As mini-camps and OTA's begin wrapping up and most players are on vacation prior to training camp, the next month begins one of the few relatively slow periods in the NFL. However, coaches and GM's will be using this time to review what they saw from their players thus far to get a sense of whether or not the team has filled it's identified needs going into the offseason.
This column will be the first of three articles recapping the Giants offseason moves and making initial (and premature) judgements on whether or not the team filled it's needs for the upcoming season. This article will review the offensive side of the ball followed by an article on defense. The third article will address Special Teams. While often overlooked special teams play can have a radical effect of the outcome of a game and a season so I only see it fitting that that aspect of the game be addressed seperately.
Quarterbacks: Eli Manning has been a model of durability having not missed a start since he became the starter. He's brought the Giants to the playoffs four consecutive years, winning a Super Bowl in the process. However, Giants GM Jerry Reese saw first hand with the division rival Cowboys how not having a reliable back-up QB can hijack a teams' season and made the steady move to resign 2008 primary back-up David Carr.
Carr showed fairly well in the 2008 season finale against the Vikings. Having experience as both a starter and back-up Carr can be relied upon to hold the fort if Manning does miss some time. Youngsters Andre Woodsen and rookie Rhett Bomar vie for the third QB spot and inside position on the back-up QB slot should Carr move on after this season.
Runningbacks: Going into the offseason team officials knew it would be near impossible to resign both Brandon Jacobs and Derrick Ward. However, there was never really a decision on which back the team would resign. While Ward brings and excellent skill set to the position as a runner, pass catcher and picking up the blitz, finding a replacement with a similar skill set at running back is not overly difficult. However, Jacobs has proven to be a very unique type of running back whose combination of size, speed and physicality change the face of the game and simply cannot be duplicated. As such Jacobs was resigned to be the starter again while the team looks to incumbants Ahmad Bradshaw and Danny Ware along with rookie Andre Brown to fill in the void left by Wards departure.
Bradshaw displayed excellent running skills during the teams' superbowl run however, it's unknown if he's improved on his deficiencies in blocking and pass catching. Ware displayed some skills in the 2008 pre-season and in spot duty but doesn't have a large enough body of work to be a known comodity. Brown has a similar size and running style as Ward but similarities in college doesn't always translate to the next level. The team is confident that they'll find the best combination of backs to keep the running game rolling. One thing is certain, there will be plenty of carries for the back-ups as the team tries to limit Jacobs workload and keep him healthy for the whole season. Sledgehammer Madison Hedgecock returns as the teams Fullback after emerging over the past two seasons as one of the best lead blockers in the league. His offseason goal should be to improve his pass catching skills as he dropped too many gimmes coming out of the backfield.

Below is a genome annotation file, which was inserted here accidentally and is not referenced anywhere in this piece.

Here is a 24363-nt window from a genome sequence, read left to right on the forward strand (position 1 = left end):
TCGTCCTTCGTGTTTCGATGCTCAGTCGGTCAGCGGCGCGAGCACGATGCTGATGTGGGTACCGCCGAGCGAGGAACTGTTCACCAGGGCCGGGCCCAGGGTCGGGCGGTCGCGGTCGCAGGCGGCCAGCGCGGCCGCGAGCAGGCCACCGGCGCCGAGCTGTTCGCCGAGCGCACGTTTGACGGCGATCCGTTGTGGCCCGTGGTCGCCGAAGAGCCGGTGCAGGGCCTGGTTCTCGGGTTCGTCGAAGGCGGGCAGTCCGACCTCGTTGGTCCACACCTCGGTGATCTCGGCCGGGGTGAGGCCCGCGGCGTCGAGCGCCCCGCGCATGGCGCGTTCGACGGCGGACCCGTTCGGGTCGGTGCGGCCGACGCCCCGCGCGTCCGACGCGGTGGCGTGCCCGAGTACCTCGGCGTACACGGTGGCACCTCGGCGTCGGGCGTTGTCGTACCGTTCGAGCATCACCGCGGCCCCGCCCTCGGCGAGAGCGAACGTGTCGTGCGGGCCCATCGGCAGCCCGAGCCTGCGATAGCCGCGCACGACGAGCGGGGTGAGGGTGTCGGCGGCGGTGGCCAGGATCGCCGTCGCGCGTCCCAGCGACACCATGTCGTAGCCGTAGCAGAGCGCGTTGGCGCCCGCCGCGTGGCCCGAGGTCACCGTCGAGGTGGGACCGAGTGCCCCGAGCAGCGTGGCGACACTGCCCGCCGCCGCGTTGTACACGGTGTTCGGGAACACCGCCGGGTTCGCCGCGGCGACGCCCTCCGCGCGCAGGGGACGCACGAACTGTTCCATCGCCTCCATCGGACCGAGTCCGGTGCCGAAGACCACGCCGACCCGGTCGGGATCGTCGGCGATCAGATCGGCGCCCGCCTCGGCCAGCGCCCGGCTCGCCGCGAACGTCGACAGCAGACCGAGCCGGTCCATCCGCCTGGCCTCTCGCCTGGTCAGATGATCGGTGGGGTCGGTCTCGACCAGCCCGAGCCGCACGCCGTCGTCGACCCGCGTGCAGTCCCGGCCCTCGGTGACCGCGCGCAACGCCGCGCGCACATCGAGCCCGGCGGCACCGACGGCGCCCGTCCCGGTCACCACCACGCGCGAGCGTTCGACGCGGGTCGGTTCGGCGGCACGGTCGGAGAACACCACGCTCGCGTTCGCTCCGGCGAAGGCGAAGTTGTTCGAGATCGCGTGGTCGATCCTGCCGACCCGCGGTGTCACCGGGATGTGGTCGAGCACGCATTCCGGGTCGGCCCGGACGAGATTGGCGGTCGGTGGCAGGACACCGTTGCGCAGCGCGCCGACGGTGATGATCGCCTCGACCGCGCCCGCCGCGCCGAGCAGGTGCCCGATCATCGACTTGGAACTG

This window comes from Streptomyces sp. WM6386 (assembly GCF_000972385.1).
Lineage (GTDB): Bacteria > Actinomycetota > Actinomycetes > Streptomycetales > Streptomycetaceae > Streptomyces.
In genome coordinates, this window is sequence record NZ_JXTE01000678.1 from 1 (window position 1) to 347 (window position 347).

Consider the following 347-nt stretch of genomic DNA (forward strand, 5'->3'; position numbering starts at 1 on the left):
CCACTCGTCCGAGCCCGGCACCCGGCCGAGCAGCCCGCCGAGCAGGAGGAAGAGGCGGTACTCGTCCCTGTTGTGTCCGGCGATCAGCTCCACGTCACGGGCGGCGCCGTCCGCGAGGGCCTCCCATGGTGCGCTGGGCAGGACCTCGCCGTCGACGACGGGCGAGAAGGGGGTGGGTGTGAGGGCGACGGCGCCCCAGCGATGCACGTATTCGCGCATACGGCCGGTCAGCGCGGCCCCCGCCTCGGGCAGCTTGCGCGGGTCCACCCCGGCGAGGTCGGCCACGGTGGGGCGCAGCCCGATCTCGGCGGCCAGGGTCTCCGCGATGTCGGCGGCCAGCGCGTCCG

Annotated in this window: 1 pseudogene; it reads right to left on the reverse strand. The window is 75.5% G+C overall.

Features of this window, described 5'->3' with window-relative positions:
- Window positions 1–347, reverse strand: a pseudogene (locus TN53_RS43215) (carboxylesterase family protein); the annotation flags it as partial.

Tight Ends: After all of the attention surrounding the trade of Jeremy Shockey last offseason, replacement Kevin Boss put together a very solid season as a first time starter, emerging as the teams' best redzone threat (Team High 6 TDs') and showing marked improvement in his blocking. Coming from a small school it's obvious how much Boss has improved under the tutelege of Tight Ends coach Mike Pope. He has all the tools to be one of the best in the league at his position and it will be interesting to see how much more he is integrated into the passing attack, especially in the redzone.
There are four players behind Boss vying for the back-up role, which the team has traditionally used almost as an extentsion of the offensive line in it's power running attack. Last years' incumbant Michael Mathews is a blocking specialist with little pass catching skills. However, unless there is a change in the offensive philosphy he will remain in that role due to his blocking prowess. Beyond that there is alot of uncertainty over how the tight end group will round out. Last years' third tight end Darcy Johnson showed some promise as a pass catcher, although his blocking skills are sub-par. The team signed Lee Vickers in the offseason as a big bodied blocker and may factor into the equation if the team decides it needs a bulldozer as it's third TE rather than another pass catcher.
However, the biggest anomoly is rookie Travis Beckum. Drafted in the third round out of Wisconsin, at 6'3" and 240lbs he's very small for a TE that's expected to make holes at the point of attack but is an exceptional pass catcher. As such, it seems that the team will plan to use him in the rare role of an H-back, which is best described as a tightend/fullback hybrid who lines up off the line of scrimmage who's more of a pass catcher than a lead blocker. With the loss of Plaxico Burress the team may be looking at Beckum as a unique weapon to use in the redzone. As such it may be a misnomer to even include Beckumm in the group with tighends as the team may opt to keep three traditional tightends and keep Beckum as an H-back/backup fullback.